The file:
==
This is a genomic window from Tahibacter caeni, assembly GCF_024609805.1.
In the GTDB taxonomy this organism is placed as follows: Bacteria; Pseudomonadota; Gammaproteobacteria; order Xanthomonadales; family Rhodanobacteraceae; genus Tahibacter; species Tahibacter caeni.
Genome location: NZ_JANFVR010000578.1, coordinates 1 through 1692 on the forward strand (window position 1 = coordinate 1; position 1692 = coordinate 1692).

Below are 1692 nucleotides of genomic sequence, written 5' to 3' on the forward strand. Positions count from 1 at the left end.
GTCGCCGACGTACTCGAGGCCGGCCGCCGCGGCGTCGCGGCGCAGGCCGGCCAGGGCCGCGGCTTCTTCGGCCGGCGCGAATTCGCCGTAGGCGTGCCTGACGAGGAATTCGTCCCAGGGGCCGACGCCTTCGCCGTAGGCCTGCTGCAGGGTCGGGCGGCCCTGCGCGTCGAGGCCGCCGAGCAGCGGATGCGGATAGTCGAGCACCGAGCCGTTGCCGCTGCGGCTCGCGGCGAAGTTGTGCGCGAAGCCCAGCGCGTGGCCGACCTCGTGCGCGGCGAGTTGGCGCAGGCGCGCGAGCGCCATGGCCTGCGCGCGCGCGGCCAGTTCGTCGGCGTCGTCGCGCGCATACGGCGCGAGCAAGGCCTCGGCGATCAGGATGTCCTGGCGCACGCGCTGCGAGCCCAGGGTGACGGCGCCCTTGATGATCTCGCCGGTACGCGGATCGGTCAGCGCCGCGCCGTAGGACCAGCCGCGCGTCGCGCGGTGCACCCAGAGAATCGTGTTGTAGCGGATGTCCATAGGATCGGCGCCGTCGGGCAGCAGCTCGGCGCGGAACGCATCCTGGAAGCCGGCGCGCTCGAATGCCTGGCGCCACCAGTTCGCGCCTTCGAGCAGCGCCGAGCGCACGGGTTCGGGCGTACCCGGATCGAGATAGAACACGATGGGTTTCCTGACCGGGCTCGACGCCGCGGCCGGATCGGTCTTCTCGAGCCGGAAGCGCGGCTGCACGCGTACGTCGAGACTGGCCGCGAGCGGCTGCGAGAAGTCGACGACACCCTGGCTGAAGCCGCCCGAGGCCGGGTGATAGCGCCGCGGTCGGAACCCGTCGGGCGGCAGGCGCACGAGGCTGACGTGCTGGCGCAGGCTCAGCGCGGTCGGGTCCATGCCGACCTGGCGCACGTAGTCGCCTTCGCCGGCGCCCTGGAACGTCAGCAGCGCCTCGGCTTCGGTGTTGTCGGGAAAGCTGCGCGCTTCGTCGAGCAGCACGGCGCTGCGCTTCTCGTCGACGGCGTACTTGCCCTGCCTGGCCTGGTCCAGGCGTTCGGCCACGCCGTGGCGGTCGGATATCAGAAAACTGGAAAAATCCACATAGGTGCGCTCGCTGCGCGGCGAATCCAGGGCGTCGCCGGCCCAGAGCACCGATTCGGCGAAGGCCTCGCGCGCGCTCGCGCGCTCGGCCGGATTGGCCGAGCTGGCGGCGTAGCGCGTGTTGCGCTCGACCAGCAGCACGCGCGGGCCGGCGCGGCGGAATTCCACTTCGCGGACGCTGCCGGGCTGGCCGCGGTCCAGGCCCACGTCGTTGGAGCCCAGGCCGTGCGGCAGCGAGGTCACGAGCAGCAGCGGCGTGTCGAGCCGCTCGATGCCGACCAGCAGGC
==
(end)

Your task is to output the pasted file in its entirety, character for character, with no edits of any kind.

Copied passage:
This is a genomic window from Tahibacter caeni, assembly GCF_024609805.1.
In the GTDB taxonomy this organism is placed as follows: Bacteria; Pseudomonadota; Gammaproteobacteria; order Xanthomonadales; family Rhodanobacteraceae; genus Tahibacter; species Tahibacter caeni.
Genome location: NZ_JANFVR010000578.1, coordinates 1 through 1692 on the forward strand (window position 1 = coordinate 1; position 1692 = coordinate 1692).

Below are 1692 nucleotides of genomic sequence, written 5' to 3' on the forward strand. Positions count from 1 at the left end.
GTCGCCGACGTACTCGAGGCCGGCCGCCGCGGCGTCGCGGCGCAGGCCGGCCAGGGCCGCGGCTTCTTCGGCCGGCGCGAATTCGCCGTAGGCGTGCCTGACGAGGAATTCGTCCCAGGGGCCGACGCCTTCGCCGTAGGCCTGCTGCAGGGTCGGGCGGCCCTGCGCGTCGAGGCCGCCGAGCAGCGGATGCGGATAGTCGAGCACCGAGCCGTTGCCGCTGCGGCTCGCGGCGAAGTTGTGCGCGAAGCCCAGCGCGTGGCCGACCTCGTGCGCGGCGAGTTGGCGCAGGCGCGCGAGCGCCATGGCCTGCGCGCGCGCGGCCAGTTCGTCGGCGTCGTCGCGCGCATACGGCGCGAGCAAGGCCTCGGCGATCAGGATGTCCTGGCGCACGCGCTGCGAGCCCAGGGTGACGGCGCCCTTGATGATCTCGCCGGTACGCGGATCGGTCAGCGCCGCGCCGTAGGACCAGCCGCGCGTCGCGCGGTGCACCCAGAGAATCGTGTTGTAGCGGATGTCCATAGGATCGGCGCCGTCGGGCAGCAGCTCGGCGCGGAACGCATCCTGGAAGCCGGCGCGCTCGAATGCCTGGCGCCACCAGTTCGCGCCTTCGAGCAGCGCCGAGCGCACGGGTTCGGGCGTACCCGGATCGAGATAGAACACGATGGGTTTCCTGACCGGGCTCGACGCCGCGGCCGGATCGGTCTTCTCGAGCCGGAAGCGCGGCTGCACGCGTACGTCGAGACTGGCCGCGAGCGGCTGCGAGAAGTCGACGACACCCTGGCTGAAGCCGCCCGAGGCCGGGTGATAGCGCCGCGGTCGGAACCCGTCGGGCGGCAGGCGCACGAGGCTGACGTGCTGGCGCAGGCTCAGCGCGGTCGGGTCCATGCCGACCTGGCGCACGTAGTCGCCTTCGCCGGCGCCCTGGAACGTCAGCAGCGCCTCGGCTTCGGTGTTGTCGGGAAAGCTGCGCGCTTCGTCGAGCAGCACGGCGCTGCGCTTCTCGTCGACGGCGTACTTGCCCTGCCTGGCCTGGTCCAGGCGTTCGGCCACGCCGTGGCGGTCGGATATCAGAAAACTGGAAAAATCCACATAGGTGCGCTCGCTGCGCGGCGAATCCAGGGCGTCGCCGGCCCAGAGCACCGATTCGGCGAAGGCCTCGCGCGCGCTCGCGCGCTCGGCCGGATTGGCCGAGCTGGCGGCGTAGCGCGTGTTGCGCTCGACCAGCAGCACGCGCGGGCCGGCGCGGCGGAATTCCACTTCGCGGACGCTGCCGGGCTGGCCGCGGTCCAGGCCCACGTCGTTGGAGCCCAGGCCGTGCGGCAGCGAGGTCACGAGCAGCAGCGGCGTGTCGAGCCGCTCGATGCCGACCAGCAGGC